exists)" is not mere rhetorical fluff but rather represents a concrete
position taken by the XML Working Group after months of debate and in
direct opposition to an equally concrete point of view to the
contrary.  In the word's of James Clark's paper (cited above):

   The role of the URI in a universal name is purely to allow
   applications to recognize the name. There are no guarantees about
   the resource identified by the URI.

Some future Namespaces Recommendation _could_ say that namespace URIs
are expected to resolve to a resource or are required to resolve to a
resource.  However, the Namespaces Recommendation that we actually
have chose, very deliberately, to say that the utility of Namespaces
in XML does not depend on what (if any) resource is at the other end
of a URI.

As James notes in the same paper:

   It would of course be very useful to have namespace-aware
   validation: to be able to associate each URI used in a universal
   name with some sort of schema (similar to a DTD) and be able to
   validate a document using multiple such URIs with respect to the
   schemas for all of the URIs. The XML Namespaces Recommendation
   does _not_ provide this.

A good reason for not providing an explicit association between
namespaces and schemas is to allow namespaces to be associated with
things other than schemas and to allow them to be associated with
multiple expressions of the same schema, as for example a schema
expressed as a DTD and the same schema expressed using the eventual
W3C XML Schema language.

What kinds of things can be associated with a namespace?

Just about anything can be associated with a namespace.  Some of the
more useful kinds of things that can be associated with namespaces are
stylesheets, Java classes, DTDs, Active-X objects, extended linking
groups, schemas, and prose descriptions.

Is a there a one-to-one correspondence between namespaces and schemas?

With the understanding that this question has meaning only in the
relatively small class of all possible uses of namespaces in which
they are being used in conjunction with schemas, the answer is no,
there is not a one-to-one correspondence between namespaces and
schemas.  One namespace may be associated with multiple schemas; it
has been common practice for years to apply multiple schemas (DTDs) to
documents in order to check them against different sets of
constraints.  Conversely, it is easy to imagine cases where multiple
namespaces might be used within documents that conform to a single
schema.  David Megginson has provided a simple example:

   a geographical markup language...might use separate Namespaces
   for land elevation, coastline information, and land use to help
   avoid naming conflicts...

And, of course, a DTD can be generated for any arbitrary well-formed
document that happens to include names from multiple namespaces.  This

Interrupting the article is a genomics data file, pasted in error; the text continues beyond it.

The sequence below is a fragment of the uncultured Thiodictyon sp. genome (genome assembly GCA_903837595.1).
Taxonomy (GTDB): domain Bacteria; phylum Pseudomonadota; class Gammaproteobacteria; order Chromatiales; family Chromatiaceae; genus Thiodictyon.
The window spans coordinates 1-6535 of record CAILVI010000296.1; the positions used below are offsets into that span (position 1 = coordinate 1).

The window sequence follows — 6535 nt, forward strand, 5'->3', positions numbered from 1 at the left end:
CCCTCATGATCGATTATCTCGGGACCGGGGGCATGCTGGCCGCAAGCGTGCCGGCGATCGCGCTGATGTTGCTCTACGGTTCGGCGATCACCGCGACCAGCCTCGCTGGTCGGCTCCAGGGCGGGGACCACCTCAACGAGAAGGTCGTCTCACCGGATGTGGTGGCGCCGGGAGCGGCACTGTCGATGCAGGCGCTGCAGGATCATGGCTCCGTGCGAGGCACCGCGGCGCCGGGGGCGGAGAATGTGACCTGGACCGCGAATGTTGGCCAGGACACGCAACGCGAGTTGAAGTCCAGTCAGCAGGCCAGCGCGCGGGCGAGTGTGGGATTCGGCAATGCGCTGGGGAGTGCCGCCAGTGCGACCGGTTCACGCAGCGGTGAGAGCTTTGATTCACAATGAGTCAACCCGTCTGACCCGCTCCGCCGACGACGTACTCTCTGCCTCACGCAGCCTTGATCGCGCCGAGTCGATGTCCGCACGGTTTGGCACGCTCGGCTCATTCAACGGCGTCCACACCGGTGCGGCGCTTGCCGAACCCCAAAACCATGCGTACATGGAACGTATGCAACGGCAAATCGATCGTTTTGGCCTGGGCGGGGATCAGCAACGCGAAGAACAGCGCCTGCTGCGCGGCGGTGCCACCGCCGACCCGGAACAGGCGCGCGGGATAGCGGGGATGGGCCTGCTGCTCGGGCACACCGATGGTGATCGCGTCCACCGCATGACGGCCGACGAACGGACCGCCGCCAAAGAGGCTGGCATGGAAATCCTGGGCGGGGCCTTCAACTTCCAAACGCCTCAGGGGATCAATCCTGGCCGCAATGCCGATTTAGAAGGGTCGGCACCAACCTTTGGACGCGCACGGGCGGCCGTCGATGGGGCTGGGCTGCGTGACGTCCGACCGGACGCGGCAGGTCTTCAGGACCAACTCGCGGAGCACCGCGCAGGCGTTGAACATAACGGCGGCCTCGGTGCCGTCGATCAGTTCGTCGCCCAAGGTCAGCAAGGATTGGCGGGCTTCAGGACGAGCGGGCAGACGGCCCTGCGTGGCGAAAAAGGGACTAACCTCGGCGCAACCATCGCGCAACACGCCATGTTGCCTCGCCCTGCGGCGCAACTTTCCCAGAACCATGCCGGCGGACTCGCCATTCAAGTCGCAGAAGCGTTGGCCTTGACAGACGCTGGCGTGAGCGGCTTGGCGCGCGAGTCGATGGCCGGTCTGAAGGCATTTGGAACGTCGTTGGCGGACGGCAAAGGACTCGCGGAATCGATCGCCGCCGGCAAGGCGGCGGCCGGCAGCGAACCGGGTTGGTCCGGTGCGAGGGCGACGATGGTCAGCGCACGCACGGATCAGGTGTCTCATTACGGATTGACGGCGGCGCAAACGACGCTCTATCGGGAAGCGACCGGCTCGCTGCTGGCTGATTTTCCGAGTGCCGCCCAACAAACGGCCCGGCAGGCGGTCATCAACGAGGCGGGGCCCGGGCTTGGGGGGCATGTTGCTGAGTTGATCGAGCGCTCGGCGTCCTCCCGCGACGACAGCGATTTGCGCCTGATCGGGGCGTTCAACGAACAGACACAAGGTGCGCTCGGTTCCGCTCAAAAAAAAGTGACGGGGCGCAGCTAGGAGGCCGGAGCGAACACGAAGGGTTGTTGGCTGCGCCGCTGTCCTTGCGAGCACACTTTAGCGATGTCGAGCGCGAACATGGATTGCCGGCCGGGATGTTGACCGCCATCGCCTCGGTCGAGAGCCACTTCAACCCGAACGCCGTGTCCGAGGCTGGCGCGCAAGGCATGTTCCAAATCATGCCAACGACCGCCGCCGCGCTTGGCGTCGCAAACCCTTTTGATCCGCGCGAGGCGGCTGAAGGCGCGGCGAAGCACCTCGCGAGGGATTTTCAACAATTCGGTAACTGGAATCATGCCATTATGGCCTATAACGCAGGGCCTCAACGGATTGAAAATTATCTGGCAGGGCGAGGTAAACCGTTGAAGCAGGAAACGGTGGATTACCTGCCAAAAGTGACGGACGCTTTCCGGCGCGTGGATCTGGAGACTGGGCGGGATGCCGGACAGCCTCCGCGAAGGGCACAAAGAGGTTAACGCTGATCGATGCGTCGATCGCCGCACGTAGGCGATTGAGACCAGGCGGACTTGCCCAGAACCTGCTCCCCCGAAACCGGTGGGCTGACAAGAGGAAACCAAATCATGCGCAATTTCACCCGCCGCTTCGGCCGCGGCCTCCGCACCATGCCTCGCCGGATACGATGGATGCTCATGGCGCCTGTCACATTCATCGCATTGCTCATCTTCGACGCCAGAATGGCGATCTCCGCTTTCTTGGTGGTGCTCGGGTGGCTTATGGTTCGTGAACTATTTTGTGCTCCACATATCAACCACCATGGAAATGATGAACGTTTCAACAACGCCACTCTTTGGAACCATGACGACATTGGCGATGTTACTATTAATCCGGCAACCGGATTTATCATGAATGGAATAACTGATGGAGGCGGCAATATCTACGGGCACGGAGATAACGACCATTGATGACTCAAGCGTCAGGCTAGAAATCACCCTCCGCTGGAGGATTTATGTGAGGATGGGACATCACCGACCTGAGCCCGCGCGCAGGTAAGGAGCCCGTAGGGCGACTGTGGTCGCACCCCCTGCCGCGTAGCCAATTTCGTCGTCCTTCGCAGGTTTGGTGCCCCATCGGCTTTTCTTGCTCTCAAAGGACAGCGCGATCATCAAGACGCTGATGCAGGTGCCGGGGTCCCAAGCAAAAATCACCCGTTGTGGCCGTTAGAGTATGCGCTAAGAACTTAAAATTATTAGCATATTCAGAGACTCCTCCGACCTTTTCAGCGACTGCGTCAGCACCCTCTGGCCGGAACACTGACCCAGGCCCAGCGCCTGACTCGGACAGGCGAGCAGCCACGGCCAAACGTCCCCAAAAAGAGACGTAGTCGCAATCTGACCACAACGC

scenario is admittedly artificial, but it proves that the association
of multiple namespaces with a single schema is always possible.

Since there is no necessary association between a namespace and
anything in particular, there is no necessary association between a
namespace and a schema, and it follows from this that all arguments
based on the assumption of a necessary mapping from a single namespace
to a single schema are invalid on their face.  This includes in
particular the argument that XHTML should use more than one namespace
because it specifies more than one DTD.  This is not to say that the
conclusion that XHTML should have multiple namespaces is false, it's
just to say that you can't adduce a one-to-one mapping between
namespaces and schemas as a premise for that argument.

Should XHTML use multiple namespaces?

I agree with David Megginson that "the HTML WG [should] maintain a
single HTML Namespace as long as practical and find another mechanism
to indicate flavours and versioning."  Among the reasons that can be
brought for this view, I find the following most convincing:

 - The main argument for specifying three namespaces for XHTML rests
   on the assumption that there is a one-to-one association between
   namespaces and schemas.  This is not true.

 - A second argument for specifying three namespaces is that it's
   intended to indicate that XHTML actually specifies three different
   tag languages and that <h2> in one of these languages means
   something basically different from <h2> in the other two.  In my
   opinion, <h2> means basically the same thing in all three
   versions.  This is why we call all three of them "XHTML."  HTML 4
   has three DTDs, too, but no one has suggested that HTML 4 is
   actually three different languages.  Lauren Wood has pointed out
   to me that SoftQuad's HTML authoring tool has used something like
   15 different HTML DTDs in the lifetime of the product.  It would
   seem strange to say that the people using the product were
   actually working in 15 different languages, all of them called
   HTML.  This is not what we usually mean by the word "language."  I
   think that the HTML WG should reconsider whether it's really
   defining three different languages, being careful to distinguish
   between a machine-readable structural description such as that
   provided by a DTD and a complete human-readable statement of its
   meaning such as that provided by a complete and accurate prose
   description.  If the HTML WG decides to maintain the position that
   XHTML is defining three different languages, then it should be
   ready to explain how an <h2> in one would materially differ in
   meaning from an <h2> in another, "meaning" here being expressed in
   terms of the intention of the person who causes elements to have
   the type "h2."

 - Another way of making what I believe to be essentially the same
   point is that distinctions between a strict <h2> and a
   transitional <h2> are not reflected in actual machine processing
   outside of validation.

 - If XHTML really is several languages and the similarly named
   elements of those languages really are different from each other,
   then those different languages are going to require different HTML